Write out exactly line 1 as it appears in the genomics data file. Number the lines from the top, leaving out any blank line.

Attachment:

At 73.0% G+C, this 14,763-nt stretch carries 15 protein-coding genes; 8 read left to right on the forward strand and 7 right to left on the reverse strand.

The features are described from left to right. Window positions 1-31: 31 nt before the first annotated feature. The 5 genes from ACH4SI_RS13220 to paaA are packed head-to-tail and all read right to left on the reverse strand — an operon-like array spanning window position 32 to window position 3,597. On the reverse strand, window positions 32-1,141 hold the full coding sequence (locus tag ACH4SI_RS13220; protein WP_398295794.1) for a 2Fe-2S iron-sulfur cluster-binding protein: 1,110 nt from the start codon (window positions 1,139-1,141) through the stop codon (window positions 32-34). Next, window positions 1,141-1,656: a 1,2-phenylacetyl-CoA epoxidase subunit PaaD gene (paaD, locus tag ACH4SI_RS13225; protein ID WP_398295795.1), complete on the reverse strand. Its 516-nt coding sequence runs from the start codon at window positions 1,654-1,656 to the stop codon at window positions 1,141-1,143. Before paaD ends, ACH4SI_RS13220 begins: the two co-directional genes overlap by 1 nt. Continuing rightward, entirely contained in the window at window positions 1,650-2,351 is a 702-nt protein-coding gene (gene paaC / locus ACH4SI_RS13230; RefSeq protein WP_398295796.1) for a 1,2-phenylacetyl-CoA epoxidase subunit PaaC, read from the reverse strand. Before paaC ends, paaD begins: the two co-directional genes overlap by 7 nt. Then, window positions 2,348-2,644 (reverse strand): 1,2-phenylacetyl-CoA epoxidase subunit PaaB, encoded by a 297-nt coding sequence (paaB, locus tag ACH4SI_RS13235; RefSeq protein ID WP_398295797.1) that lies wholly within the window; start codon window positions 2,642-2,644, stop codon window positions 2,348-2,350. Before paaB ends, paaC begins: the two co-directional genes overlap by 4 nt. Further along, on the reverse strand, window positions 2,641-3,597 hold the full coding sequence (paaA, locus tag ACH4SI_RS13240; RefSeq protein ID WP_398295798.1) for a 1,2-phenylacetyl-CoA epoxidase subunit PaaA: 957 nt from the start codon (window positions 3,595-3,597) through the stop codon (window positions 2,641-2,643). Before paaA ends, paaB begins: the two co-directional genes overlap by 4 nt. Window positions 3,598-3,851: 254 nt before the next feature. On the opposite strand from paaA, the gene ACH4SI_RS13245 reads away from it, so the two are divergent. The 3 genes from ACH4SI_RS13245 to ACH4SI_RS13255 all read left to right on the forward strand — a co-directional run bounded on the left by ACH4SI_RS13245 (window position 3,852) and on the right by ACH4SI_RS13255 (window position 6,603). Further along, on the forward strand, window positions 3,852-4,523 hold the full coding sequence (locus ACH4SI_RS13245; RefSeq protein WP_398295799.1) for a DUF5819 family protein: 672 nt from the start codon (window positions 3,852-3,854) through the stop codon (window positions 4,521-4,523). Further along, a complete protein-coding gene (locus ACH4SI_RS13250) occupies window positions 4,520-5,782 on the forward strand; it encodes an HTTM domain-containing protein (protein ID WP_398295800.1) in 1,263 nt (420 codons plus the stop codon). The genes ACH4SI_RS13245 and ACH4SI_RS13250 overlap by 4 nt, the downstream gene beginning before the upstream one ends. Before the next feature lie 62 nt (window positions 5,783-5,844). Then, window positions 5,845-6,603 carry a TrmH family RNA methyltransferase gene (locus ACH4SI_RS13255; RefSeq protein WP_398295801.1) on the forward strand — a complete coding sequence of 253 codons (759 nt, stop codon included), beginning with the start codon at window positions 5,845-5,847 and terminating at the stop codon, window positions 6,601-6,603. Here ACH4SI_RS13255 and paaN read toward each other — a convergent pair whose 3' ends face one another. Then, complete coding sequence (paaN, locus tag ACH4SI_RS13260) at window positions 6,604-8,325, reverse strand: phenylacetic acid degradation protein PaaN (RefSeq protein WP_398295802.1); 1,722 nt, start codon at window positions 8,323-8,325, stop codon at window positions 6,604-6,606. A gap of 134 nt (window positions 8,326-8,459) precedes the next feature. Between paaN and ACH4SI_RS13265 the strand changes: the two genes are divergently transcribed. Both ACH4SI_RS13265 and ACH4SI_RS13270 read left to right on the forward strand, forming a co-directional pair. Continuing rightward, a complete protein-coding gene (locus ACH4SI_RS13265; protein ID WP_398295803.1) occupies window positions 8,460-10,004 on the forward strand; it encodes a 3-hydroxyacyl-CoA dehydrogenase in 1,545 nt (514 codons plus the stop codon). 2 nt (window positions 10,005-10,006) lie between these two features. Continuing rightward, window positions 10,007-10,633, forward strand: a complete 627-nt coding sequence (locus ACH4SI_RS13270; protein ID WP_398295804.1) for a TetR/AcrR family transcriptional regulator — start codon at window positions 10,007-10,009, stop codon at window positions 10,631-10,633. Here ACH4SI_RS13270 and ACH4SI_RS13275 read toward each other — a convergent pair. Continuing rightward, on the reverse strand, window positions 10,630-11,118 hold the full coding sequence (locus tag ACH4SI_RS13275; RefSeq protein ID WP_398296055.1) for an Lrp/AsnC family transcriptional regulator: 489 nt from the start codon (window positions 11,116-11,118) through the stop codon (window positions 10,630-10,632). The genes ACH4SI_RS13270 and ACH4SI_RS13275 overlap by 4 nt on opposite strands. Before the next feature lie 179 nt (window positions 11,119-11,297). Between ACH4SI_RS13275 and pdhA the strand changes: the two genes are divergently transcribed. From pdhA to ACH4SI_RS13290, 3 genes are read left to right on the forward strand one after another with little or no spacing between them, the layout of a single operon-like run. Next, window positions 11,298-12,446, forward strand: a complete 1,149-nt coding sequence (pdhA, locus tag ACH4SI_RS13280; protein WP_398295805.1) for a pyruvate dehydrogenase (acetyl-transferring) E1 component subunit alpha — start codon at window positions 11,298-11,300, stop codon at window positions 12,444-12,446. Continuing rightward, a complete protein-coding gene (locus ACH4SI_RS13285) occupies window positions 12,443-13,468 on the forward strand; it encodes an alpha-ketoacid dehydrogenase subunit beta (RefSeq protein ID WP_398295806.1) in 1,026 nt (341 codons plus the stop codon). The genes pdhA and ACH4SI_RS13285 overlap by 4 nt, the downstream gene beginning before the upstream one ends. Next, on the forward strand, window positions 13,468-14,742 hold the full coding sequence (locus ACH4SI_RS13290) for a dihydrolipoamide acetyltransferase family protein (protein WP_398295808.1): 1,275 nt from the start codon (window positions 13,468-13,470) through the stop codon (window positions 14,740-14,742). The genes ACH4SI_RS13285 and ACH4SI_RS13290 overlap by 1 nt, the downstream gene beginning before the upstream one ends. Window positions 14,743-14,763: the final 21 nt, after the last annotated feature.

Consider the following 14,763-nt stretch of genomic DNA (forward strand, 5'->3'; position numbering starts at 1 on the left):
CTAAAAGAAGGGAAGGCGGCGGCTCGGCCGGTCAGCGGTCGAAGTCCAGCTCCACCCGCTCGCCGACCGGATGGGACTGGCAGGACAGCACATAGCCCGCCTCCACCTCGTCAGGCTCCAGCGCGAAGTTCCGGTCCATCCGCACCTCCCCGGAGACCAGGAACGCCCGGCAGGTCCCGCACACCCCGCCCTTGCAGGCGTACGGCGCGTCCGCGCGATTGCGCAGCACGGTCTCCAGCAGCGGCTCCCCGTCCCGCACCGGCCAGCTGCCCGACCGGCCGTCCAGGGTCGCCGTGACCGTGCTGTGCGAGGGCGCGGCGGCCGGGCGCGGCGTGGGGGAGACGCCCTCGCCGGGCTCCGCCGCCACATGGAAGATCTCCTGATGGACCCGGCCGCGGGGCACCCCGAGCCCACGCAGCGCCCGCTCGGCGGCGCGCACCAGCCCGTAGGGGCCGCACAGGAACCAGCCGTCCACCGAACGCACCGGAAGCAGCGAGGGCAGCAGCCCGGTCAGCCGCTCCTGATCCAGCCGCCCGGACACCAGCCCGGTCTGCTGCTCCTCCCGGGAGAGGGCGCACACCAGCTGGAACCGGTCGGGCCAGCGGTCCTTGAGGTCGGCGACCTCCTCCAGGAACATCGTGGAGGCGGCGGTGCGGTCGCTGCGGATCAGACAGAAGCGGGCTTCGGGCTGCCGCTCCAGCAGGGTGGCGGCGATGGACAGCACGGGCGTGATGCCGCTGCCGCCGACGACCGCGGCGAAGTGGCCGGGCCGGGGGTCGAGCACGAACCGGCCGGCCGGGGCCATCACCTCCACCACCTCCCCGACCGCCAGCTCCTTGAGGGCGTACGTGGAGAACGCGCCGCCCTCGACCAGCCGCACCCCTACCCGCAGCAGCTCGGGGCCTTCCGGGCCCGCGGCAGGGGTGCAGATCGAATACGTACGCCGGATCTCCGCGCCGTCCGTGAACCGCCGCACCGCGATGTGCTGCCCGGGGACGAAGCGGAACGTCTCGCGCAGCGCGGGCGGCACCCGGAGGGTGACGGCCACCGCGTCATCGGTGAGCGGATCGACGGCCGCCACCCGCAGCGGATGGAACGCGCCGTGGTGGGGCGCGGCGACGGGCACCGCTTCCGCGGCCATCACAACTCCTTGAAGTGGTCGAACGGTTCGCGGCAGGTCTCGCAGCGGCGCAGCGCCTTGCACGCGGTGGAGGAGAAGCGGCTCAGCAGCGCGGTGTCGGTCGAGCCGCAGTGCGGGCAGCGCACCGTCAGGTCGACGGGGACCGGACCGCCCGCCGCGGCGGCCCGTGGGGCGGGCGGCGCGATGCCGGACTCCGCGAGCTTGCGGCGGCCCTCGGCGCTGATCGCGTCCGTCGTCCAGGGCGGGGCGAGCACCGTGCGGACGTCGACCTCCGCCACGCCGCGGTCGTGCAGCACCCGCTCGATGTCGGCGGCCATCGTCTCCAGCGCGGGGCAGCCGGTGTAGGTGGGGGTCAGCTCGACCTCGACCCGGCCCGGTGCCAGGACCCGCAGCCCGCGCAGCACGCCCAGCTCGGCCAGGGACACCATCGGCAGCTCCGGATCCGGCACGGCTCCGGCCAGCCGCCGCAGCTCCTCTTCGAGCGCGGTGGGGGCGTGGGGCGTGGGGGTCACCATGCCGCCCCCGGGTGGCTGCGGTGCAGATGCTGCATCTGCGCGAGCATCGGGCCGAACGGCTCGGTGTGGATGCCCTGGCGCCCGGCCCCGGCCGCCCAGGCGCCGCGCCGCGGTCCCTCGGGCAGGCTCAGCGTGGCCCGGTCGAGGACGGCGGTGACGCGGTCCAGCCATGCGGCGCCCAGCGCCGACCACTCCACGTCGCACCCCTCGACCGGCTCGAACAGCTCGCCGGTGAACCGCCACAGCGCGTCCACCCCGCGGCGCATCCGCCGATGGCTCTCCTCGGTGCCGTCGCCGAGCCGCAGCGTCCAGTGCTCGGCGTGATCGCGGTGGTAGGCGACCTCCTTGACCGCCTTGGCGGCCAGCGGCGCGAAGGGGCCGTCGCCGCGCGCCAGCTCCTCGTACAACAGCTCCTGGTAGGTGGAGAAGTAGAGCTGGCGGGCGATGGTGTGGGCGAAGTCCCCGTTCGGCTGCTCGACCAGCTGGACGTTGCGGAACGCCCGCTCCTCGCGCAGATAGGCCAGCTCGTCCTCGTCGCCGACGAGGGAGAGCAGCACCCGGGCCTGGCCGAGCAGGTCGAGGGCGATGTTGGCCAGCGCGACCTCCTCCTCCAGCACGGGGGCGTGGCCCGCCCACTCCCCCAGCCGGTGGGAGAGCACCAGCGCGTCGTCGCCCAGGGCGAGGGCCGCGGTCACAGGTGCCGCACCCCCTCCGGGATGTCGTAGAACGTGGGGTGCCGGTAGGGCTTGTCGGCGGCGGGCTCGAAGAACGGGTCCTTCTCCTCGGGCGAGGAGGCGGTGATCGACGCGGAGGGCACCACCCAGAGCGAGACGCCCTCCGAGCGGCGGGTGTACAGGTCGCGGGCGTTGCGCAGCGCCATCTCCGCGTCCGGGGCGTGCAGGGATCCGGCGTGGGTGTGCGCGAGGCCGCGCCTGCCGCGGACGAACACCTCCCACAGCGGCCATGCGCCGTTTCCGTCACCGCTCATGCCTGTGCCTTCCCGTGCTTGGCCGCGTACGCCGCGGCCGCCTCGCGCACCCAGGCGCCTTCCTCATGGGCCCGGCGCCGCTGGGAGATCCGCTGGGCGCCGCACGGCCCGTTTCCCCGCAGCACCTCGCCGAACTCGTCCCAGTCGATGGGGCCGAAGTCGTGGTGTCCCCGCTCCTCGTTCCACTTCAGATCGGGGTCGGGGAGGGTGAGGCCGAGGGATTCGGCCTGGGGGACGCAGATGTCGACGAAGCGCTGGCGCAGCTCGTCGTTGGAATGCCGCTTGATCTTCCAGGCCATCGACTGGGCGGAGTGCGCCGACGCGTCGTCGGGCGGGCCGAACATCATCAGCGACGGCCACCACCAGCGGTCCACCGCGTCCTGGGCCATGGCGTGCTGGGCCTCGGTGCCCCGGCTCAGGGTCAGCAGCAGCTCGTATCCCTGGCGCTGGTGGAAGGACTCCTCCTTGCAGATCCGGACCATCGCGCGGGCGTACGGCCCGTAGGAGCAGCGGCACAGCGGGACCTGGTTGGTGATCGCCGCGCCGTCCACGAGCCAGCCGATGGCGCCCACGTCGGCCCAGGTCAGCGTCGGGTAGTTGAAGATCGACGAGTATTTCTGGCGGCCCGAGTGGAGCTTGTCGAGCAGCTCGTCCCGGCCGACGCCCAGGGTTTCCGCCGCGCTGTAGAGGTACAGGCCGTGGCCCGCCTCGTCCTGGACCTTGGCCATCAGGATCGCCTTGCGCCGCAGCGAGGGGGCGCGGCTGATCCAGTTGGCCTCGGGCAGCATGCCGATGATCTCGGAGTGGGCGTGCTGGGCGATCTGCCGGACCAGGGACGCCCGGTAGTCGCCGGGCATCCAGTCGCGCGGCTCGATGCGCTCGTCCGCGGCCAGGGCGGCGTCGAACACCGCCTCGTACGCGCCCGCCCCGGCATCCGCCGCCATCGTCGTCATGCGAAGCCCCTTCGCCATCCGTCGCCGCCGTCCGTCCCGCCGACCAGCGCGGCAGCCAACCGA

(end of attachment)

At 73.0% G+C, this 14,763-nt stretch carries 15 protein-coding genes; 8 read left to right on the forward strand and 7 right to left on the reverse strand.